Currently, most of Aldo Esparza Ramos’ poetic acts are centred on the way cacao has been implicated in the connection between modernity and coloniality. Ever since Europeans set foot on the American continent, cacao has been heavily exploited and exported. As a result, the function of cacao over more than 5,000 years of history in different cultures has been neglected and erased from Western nowledge. To this day the production chain of chocolate is marked by a global pollutive mass consumption that has transformed this natural resource into a toxic industry, destroying lands, as well as human and animal lives, leaving devastated ecosystems and ruined cultures behind.
Esparza Ramos is a griot, a travellerpoet, a decolonial storyteller. His practice is directed towards social healing; he wants to intervene in daily life and build communities around decoloniality. He cycles to parks and squares with his tricycle to roast, peel, and grind cacao beans with the public – all the while sharing stories that he comes across during his research into the histories and production of chocolate, as well as his visits to self-sustaining indigenous communities in Abya Yala (not colonised America).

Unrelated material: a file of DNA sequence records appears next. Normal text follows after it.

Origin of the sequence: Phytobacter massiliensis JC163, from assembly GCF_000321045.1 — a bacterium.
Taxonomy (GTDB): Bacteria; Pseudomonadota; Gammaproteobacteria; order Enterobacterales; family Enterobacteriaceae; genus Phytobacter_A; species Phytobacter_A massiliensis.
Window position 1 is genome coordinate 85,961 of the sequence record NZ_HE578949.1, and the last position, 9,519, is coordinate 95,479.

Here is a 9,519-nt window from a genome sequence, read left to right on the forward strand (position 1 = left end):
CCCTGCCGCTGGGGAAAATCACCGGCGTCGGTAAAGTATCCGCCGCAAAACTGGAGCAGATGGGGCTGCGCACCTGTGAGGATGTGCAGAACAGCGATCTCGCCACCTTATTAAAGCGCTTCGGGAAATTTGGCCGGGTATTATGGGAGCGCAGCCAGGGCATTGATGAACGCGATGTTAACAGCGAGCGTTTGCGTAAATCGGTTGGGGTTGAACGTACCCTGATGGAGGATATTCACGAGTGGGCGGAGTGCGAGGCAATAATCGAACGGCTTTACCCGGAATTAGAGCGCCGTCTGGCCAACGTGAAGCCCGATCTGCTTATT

The indigenous concept of sentipensar, or “thinking through feeling,” is central to his work. He stimulates an open form of dialogue in which listening to other forms of knowledge and other ways of being is actively pursued. As an intermediary between different epistemologies and perspectives, Esparza Ramos carefully walks the fine line between the risk of appropriating indigenous culture and his aim to reeducate himself and the public in their role as consumers.